There are also three pairs of muscles attached to the outside of the eye. These muscles rotate the eyeball so we can look in different directions without moving our heads. Basically one pair of muscles works like reins on a horse to aim the eye left and right. A second pair of muscles, attached to the top and bottom of the eyeball, aims the eye up and down. Finally, a third set of muscles rotates the eye like a doorknob. The purpose of these last two muscles is to keep our vision level when we tilt the head from side to side, so we don’t get dizzy. (The Lord thinks of everything!)
Just think of it. Everywhere we turn our gaze, twelve separate muscles (six on each eye) move in perfect coordination for us to see the object we’re looking at. If our eyes are even slightly misaligned, we see double. This remarkable coordination is like a marksman so accurate with a pair of pistols that he can make only one bullet hole every time he fires both guns!
Our eyelids not only protect our eyes and cover them when we sleep or blink, but also serve as window wipers for the cornea. Deep under the upper eyelid, toward the side of the head, each eye has a special reservoir of eye-washing fluid called the lachrymal glands. These glands secrete a watery tear fluid that has just the right acid level (pH) and osmotic (concentration) properties. The fluid also contains special enzymes that keep the eye clean of things that cause infection, and it has special oils to reduce evaporation. It also gives our cornea a smooth surface for optimum vision.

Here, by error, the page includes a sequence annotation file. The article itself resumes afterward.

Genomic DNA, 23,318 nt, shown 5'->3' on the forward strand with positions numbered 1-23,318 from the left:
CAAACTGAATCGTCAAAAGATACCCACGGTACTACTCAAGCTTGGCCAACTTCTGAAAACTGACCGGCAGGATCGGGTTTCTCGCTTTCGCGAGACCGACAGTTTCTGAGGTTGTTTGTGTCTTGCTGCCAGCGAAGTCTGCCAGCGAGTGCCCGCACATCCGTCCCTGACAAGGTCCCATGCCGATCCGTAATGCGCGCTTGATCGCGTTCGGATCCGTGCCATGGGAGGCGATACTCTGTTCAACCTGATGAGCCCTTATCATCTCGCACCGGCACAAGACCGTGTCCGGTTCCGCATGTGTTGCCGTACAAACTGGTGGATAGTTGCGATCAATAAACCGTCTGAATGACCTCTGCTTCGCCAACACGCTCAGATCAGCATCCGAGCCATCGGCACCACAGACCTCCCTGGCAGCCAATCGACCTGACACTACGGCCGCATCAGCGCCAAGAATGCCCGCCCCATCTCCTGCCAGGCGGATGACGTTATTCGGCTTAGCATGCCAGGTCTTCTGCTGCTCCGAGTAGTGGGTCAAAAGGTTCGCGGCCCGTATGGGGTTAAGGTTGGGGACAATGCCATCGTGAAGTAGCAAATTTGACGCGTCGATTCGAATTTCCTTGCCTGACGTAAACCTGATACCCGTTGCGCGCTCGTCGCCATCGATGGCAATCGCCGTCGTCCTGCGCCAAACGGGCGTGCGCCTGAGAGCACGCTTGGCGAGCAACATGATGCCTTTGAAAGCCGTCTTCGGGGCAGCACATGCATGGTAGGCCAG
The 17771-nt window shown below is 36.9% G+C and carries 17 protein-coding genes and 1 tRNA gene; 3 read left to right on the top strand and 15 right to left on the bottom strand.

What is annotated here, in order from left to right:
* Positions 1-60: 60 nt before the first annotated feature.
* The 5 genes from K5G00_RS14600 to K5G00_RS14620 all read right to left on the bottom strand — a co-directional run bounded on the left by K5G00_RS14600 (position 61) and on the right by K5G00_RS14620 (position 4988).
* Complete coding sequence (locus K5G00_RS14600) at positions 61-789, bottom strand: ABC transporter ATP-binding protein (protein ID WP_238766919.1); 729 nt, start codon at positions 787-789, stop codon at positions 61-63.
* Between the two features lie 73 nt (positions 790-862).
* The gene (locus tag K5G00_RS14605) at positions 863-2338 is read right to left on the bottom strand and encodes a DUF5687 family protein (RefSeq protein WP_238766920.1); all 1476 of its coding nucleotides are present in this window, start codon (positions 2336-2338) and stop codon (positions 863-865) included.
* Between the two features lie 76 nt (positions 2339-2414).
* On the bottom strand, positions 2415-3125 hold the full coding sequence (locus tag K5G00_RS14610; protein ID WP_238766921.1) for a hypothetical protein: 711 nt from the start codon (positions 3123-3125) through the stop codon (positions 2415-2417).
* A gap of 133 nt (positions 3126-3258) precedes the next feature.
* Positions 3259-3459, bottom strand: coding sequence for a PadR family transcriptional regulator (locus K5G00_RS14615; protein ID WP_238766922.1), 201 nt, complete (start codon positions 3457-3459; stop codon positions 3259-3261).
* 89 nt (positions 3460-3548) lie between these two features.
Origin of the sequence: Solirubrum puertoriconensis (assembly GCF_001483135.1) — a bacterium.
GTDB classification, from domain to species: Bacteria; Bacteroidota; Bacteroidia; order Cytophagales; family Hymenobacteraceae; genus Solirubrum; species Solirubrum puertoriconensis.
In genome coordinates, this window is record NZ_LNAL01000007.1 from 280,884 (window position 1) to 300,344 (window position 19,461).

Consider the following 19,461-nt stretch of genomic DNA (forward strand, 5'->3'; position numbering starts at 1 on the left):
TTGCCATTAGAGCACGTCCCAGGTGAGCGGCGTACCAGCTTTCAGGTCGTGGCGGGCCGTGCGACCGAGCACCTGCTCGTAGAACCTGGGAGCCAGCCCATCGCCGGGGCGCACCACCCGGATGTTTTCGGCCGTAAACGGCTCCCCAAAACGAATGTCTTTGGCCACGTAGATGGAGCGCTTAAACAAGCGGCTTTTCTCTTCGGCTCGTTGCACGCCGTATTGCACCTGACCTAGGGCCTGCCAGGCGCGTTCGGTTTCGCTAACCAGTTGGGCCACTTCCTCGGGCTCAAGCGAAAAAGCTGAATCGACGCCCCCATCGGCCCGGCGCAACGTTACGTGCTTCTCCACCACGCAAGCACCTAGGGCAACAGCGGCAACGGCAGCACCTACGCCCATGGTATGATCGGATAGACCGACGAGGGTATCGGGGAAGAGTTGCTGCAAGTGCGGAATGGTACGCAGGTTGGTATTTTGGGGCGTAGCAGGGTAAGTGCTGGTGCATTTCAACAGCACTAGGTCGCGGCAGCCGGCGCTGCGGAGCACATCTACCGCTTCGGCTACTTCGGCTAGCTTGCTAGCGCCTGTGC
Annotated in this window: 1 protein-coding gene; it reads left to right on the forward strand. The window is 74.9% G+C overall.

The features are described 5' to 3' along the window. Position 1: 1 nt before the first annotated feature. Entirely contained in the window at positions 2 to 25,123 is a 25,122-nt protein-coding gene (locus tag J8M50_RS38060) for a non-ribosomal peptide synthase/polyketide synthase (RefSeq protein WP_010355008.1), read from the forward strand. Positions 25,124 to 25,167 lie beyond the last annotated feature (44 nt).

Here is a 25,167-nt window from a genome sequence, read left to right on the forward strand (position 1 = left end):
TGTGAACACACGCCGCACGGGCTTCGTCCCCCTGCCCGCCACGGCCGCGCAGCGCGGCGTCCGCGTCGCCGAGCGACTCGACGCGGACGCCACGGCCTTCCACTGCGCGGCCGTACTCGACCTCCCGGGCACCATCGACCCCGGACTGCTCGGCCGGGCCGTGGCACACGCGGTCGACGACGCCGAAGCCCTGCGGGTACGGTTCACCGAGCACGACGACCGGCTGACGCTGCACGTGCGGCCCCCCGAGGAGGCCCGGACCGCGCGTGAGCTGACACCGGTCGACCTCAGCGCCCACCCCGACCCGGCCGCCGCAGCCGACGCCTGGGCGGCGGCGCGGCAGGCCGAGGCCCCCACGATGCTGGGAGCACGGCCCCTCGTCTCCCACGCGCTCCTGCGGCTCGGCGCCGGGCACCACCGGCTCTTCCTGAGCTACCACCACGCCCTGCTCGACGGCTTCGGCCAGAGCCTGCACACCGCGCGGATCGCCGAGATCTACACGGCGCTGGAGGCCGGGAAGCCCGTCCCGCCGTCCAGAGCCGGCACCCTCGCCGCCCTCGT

If you look very closely at your eye, you will notice a small opening on the margin of your upper and lower eyelids near the nose. These holes, called puncta, are attached to pumps that remove the tear fluid as it flows across the eye and drain it into the nose. This continuously flushes our eyes of debris and keeps our cornea from drying out (which can cause blindness).
When we produce too much tear fluid (as in weeping), the layer of liquid over the cornea can get too thick, affecting our vision. As the tear pumps remove the tear fluid and drain it into our nose, we get the sniffles. If too much tear fluid accumulates for our pumps to keep up with it, tears overflow and roll down our cheeks.
We humans are the only creatures God created that can cry emotional tears. We are also the only object of the redemptive work of Jesus Christ, who came into the world to save us from the wages of sin. What a wonderful comfort that our Heavenly Father has promised to wipe away all our tears of sin, pain, and sadness.
“And God will wipe away every tear from their eyes; there shall be no more death, nor sorrow, nor crying . . . for the former things have passed away” (Revelation 21:4).
The eye is essentially a living camera of extraordinary sensitivity, yet it is much more superior to any manmade camera.
Each part of the eye has unique responsibilities to allow us to see. The eye is similar to a camera, yet can do much more. The eye is self-lubricating, self-repairing, and self-cleaning. Unlike any camera, the eye converts images into electrical signals that are sent immediately to the brain, where it processes those signals and makes necessary adjustments.